This week, the world's most famous search and everything else company waded into a ballot battle in Google's home state of California. At an event held at the company's Mountain View HQ , Google 'Green Energy Czar' Bill Weihl and a handful of other green business personalities announced their collective opposition to California's Proposition 23. Prop 23 will be on state ballots this November and, if passed, would block a previously passed law that sets out plans to reduce the state's greenhouse gas emissions. It would suspend that law, known as A-B 32, until the state's unemployment rate dips below 5.5 percent and stays there for a year.
We called Weihl to ask - why does the world's foremost information company care so much about promoting clean energy and fighting climate change, anyway? Here's part of what he had to say:
Weihl: We think that climate change is a vital issue facing California, facing the nation, facing the world. And it's something that we feel is important to address. We particularly feel a responsibility because we are now a pretty big company. We use a lot of energy to run all the servers that drive all the services that we provide - Gmail, search, Calendar, Documents, etc.. All of those things rely on servers and data centers and all of those things consume energy and we want to be as responsible as we can in the use of that energy. We think that AB 32 (The California law that Prop 23 would block if passed) and other policy mechanisms like it are an important mechanism for making our energy use and everyone else's more sustainable.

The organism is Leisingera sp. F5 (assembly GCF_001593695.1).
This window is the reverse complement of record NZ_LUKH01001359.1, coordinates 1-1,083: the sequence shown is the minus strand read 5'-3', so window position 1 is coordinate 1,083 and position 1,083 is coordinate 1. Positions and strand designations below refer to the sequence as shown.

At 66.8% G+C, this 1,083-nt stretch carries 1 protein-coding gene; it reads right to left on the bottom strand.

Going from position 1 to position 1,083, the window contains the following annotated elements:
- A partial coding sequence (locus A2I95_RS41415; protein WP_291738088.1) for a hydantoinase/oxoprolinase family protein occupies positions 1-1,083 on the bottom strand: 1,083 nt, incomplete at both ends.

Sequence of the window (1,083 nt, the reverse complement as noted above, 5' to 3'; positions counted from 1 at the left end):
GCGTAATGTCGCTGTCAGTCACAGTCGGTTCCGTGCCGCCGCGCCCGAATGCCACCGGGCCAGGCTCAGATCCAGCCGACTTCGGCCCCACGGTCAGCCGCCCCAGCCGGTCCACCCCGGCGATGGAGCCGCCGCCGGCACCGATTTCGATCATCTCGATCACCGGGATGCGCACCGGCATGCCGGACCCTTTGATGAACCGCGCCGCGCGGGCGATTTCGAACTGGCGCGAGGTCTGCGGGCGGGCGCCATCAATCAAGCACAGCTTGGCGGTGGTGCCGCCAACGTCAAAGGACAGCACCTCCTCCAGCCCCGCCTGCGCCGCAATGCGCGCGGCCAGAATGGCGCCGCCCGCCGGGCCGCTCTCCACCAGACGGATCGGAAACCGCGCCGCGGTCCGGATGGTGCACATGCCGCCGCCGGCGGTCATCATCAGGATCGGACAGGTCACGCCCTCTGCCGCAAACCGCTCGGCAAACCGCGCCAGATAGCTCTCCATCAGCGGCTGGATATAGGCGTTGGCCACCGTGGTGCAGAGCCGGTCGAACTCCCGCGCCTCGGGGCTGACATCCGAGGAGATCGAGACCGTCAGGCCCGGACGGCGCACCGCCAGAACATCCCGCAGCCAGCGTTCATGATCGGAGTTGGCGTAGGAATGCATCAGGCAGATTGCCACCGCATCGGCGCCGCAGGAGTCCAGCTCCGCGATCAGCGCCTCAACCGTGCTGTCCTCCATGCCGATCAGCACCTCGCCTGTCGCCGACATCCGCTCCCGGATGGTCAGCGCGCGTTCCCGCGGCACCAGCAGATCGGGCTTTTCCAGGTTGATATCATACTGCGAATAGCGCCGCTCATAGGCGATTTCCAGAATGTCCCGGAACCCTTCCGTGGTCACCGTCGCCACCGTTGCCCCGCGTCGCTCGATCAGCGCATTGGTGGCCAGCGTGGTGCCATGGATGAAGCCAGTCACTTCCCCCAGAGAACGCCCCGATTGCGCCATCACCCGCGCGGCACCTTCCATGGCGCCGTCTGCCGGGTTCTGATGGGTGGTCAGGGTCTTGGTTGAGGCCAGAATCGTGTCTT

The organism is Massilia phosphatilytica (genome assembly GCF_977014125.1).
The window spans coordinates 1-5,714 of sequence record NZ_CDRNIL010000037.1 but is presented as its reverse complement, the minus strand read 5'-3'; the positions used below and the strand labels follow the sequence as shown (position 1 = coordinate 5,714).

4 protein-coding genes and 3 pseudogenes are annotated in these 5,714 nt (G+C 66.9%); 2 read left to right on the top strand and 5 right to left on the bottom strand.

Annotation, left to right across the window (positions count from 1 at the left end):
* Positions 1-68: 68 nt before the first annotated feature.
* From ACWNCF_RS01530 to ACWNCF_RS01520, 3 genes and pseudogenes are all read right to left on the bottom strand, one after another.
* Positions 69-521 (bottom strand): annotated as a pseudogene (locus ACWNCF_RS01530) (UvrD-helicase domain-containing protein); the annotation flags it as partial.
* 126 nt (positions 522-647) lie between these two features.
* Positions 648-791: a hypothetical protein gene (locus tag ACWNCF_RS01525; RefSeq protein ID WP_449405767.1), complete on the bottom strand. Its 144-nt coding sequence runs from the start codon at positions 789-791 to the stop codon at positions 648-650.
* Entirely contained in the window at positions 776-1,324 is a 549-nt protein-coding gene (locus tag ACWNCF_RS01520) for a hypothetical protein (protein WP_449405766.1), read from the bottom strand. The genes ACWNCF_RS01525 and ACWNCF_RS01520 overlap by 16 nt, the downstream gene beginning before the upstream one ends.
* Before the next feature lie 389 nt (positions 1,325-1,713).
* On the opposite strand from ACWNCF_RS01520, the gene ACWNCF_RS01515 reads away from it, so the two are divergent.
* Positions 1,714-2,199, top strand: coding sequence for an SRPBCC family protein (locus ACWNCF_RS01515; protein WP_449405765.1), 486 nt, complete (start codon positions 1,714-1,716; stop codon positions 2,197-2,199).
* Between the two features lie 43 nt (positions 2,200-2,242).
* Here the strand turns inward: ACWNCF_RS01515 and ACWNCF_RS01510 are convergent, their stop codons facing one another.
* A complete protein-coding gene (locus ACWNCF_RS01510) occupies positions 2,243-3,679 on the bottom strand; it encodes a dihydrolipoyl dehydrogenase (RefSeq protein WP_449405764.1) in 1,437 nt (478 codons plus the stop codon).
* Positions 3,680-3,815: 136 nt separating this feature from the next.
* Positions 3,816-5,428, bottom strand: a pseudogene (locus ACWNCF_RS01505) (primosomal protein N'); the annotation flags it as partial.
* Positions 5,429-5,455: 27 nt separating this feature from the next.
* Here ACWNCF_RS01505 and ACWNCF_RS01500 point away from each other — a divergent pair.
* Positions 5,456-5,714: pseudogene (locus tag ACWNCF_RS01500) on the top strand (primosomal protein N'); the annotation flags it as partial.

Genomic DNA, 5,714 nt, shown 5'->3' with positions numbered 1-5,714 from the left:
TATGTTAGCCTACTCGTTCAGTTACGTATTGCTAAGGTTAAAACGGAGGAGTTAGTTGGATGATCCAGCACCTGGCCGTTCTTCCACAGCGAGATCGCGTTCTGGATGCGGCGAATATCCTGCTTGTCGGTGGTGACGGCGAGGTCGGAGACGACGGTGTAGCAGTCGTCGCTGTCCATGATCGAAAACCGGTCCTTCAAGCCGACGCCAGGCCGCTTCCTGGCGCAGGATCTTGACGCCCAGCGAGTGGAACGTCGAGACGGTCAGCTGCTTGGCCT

Daniweb: The folks on the other side of this say it will raise energy prices and slow the already painfully sluggish economic recovery. Given that, what are the opportunities you see in Clean Tech for Google and California?
Weihl: Over the next 40 or 50 years, I think it's pretty clear the world is going to have to remake its energy infrastructure. That's true on the supply side and how we generate power, it's true on transportation, it's true in all the devices we have in homes an offices that use power, and in buildings, etc..
There's an enormous economic opportunity for businesses there and California has been at the forefront of innovation in all of those areas. So there's a multi-trillion dollar opportunity there that I think California is poised to take advantage of, and AB 32 really positions us - you can think of it as an investment - to really seize that opportunity and that's true across a whole range of technology.
Daniweb: So what do you think will happen next if you get your way and Prop 23 fails?
Weihl: I think there are about 500,000 jobs in clean tech in the state at the moment and I think about a quarter of those have been added in the last few years. So it is a significant growth sector and I think likely to grow significantly more, particularly if we give the predictability of maintaining AB 32 and moving ahead with it. If we see policies see-sawing back and forth, there's a lot of evidence that will cause investors go elsewhere, perhaps overseas and I think it would just be a shame for us to throw away this kind of opportunity.